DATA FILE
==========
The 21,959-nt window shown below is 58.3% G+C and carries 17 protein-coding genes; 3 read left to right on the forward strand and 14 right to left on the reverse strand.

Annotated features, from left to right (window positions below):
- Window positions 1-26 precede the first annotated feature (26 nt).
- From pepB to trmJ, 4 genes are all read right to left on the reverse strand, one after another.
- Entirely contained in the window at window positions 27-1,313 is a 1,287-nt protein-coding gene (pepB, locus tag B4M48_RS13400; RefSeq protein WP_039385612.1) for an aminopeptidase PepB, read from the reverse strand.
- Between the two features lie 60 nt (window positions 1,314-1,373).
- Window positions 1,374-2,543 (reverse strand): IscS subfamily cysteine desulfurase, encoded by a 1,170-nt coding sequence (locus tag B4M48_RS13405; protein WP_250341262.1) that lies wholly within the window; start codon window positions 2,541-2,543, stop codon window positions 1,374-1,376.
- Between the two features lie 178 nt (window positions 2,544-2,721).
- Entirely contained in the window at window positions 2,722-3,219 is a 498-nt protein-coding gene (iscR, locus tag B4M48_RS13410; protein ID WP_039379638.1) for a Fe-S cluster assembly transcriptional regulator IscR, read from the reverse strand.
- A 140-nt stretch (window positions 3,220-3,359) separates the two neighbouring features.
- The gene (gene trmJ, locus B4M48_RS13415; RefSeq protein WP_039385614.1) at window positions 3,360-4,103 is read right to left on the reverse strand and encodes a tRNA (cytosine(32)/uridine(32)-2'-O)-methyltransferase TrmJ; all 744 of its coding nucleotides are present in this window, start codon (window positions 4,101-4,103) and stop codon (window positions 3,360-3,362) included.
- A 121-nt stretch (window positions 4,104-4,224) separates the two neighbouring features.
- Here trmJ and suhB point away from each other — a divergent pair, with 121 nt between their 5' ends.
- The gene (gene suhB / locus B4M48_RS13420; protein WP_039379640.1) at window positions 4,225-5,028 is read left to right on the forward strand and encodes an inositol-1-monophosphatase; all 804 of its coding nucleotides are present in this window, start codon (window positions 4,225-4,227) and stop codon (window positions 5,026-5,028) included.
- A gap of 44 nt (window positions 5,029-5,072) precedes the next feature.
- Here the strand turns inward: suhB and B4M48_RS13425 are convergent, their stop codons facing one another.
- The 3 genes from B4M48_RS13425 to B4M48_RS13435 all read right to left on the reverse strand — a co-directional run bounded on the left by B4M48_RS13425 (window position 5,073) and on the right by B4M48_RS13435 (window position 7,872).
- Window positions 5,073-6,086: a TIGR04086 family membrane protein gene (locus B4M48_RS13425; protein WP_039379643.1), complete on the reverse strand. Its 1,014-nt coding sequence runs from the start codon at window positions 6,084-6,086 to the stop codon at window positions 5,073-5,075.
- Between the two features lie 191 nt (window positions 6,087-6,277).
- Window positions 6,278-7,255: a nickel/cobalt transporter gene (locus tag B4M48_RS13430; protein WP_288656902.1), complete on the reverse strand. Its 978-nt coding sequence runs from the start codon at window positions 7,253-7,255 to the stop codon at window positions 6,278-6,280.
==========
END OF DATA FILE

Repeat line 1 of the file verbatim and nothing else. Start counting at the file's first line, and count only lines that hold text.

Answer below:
The 21,959-nt window shown below is 58.3% G+C and carries 17 protein-coding genes; 3 read left to right on the forward strand and 14 right to left on the reverse strand.